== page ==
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Laura Kelly

Laura Kelly

Laura Kelly is a general assignment and health reporter for The Washington Times. Before moving to DC, Laura was the editor of The Jerusalem Post Magazine, reporting from Israel and the Middle East from 2012 to 2016. She is a graduate of Fordham University in the Bronx, NY. Email Laura at [email protected].

Articles by Laura Kelly

People sleep as they wait to buy train tickets for their hometown visits during Lunar New Year holidays at Seoul Railway Station in Seoul, South Korea, Tuesday, Jan. 8, 2019. South Koreans will visit their hometowns during a five-day holiday of the Lunar New Year which falls on Feb. 5 this year. (AP Photo/Ahn Young-joon) ** FILE **

Less than six hours of sleep increases risk for heart disease, study shows

It's been said that very successful people don't waste time with sleep, only closing their eyes for maybe four to five hours. But new research says that routinely cutting your REM cycle short -- less than six hours -- is associated with an increased risk of heart disease. Published January 15, 2019

Alzheimer's diagnoses differ between blacks, whites: Report

Blacks are twice as likely to develop Alzheimer's disease than whites, but there's little research on the difference because most patients in studies are white, according to an article published Tuesday in the Journal of the American Medical Association Neurology. Published January 8, 2019

This undated microscope image from USC via the NIH shows pancreatic cancer cells, nuclei in blue, growing as a sphere encased in membranes, red. In a rare triumph for tough-to-beat pancreatic cancer, patients who had surgery lived substantially longer on a four-drug combo than on a standard cancer drug, according to research released on Monday, June 4, 2018. (Min Yu/Eli and Edythe Broad Center for Regenerative Medicine and Stem Cell Research at USC, USC Norris Comprehensive Cancer Center)

First in human trials started for breathalyzer cancer test

Have a funny taste in your mouth? Are you turning people away with bad breath? What seems like poor hygiene actually could be signs of cancer, according to researchers in England who are launching the first breathalyzer test to detect disease. Published January 3, 2019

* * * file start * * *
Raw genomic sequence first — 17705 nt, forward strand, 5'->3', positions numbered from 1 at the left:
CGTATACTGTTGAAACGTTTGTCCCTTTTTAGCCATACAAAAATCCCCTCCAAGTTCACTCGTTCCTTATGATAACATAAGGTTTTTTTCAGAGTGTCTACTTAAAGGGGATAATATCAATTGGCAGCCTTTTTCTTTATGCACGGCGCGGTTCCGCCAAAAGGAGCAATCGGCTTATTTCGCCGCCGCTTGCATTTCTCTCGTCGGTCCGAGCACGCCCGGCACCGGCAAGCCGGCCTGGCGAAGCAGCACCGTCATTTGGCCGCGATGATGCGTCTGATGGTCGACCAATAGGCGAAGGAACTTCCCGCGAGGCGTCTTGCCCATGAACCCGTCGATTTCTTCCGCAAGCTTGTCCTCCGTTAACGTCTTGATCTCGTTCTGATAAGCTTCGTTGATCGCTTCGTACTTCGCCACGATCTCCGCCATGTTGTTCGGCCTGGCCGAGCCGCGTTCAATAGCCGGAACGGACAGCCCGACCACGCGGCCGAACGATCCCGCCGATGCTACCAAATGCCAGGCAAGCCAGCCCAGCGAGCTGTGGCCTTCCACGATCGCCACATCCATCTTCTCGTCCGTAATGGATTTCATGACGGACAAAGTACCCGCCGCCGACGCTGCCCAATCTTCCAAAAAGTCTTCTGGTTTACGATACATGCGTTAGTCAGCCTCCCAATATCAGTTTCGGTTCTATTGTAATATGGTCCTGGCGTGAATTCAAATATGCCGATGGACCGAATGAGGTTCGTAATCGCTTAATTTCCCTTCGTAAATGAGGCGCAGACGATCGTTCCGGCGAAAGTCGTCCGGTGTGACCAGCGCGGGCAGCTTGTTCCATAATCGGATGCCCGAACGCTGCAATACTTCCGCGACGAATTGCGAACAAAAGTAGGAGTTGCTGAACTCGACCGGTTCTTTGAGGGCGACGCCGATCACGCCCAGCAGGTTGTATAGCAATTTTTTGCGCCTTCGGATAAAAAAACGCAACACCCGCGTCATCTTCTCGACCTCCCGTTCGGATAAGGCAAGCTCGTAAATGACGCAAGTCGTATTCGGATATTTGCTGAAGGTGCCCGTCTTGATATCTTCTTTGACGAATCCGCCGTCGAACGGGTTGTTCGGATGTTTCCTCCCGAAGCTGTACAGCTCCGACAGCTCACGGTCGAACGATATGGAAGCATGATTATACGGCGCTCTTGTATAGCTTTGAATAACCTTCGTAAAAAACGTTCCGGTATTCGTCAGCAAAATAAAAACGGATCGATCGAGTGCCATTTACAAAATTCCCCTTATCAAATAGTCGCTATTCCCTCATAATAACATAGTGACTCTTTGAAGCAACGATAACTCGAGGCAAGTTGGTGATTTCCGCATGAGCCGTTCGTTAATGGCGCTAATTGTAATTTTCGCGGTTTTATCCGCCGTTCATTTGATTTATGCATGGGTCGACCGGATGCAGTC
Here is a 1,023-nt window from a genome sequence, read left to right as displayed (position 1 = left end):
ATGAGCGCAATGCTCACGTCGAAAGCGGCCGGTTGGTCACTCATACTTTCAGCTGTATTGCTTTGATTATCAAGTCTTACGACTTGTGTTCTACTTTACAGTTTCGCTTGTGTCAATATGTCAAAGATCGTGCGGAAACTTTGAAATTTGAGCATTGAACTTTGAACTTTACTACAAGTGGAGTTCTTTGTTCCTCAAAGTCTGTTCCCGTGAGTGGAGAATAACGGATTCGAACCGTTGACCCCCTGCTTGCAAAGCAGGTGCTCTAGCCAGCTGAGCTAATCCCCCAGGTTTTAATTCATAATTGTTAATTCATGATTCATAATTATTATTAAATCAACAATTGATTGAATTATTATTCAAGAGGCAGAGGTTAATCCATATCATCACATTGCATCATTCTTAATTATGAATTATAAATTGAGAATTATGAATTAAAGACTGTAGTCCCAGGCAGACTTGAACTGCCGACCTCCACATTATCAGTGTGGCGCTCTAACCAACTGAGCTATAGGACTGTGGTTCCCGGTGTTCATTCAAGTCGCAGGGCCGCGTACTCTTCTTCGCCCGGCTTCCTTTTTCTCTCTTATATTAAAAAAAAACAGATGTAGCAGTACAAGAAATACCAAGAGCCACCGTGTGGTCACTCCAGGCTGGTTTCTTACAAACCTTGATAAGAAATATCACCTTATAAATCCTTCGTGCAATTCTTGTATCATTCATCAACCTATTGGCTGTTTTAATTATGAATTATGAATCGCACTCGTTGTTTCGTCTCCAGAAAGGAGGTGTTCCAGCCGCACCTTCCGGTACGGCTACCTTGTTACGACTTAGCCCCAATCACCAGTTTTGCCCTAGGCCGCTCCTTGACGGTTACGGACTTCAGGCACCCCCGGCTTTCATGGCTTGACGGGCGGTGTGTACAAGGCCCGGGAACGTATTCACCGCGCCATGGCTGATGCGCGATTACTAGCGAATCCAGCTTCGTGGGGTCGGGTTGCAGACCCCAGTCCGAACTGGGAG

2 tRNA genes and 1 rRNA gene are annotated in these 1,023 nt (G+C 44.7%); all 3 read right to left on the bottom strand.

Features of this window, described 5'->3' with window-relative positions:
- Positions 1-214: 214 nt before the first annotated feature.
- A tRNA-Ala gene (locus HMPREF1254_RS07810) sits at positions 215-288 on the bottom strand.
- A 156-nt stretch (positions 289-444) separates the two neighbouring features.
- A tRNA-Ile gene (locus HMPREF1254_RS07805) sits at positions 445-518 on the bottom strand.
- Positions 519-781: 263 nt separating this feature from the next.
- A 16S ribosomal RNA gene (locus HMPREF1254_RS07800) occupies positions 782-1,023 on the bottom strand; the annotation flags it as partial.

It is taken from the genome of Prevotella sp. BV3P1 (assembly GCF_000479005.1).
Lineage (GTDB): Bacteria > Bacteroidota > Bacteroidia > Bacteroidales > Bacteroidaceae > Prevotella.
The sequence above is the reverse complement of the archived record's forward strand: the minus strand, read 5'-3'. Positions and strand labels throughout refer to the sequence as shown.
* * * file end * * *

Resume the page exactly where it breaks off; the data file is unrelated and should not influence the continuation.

Placing a sensitive fentanyl test strip into a mixing container for heroin can check for contamination, giving the user a choice of whether to take a potentially deadly risk. (Associated Press/File)

Fentanyl test strips help drug users detect deadly doses

Health care advocates want to put a cheap drug test in the hands of users to combat soaring rates of overdose deaths from the powerful synthetic opioid fentanyl, which is contaminating nearly every illegal drug on the street. Published December 26, 2018

Methadone is the oldest and most effective of approved medications used to treat opioid addiction and one of the most stigmatized. It is dispensed in government-licensed centers. (Associated Press/File)

How medication treats opioid addiction

Only 17.5 percent of those with addictions use one of the three medications approved by the Food and Drug Administration that help stop cravings and prevent opioids from working during relapses. Published December 26, 2018

In this Feb. 7, 2018, file photo, a nurse prepares a flu shot at the Salvation Army in Atlanta. (AP Photo/David Goldman) ** FILE **

States report uptick in patients with flu symptoms

The Centers for Disease Control and Prevention are reporting that the flu season is well underway, with several states recording a high number of cases and at least seven child deaths across the country. Published December 26, 2018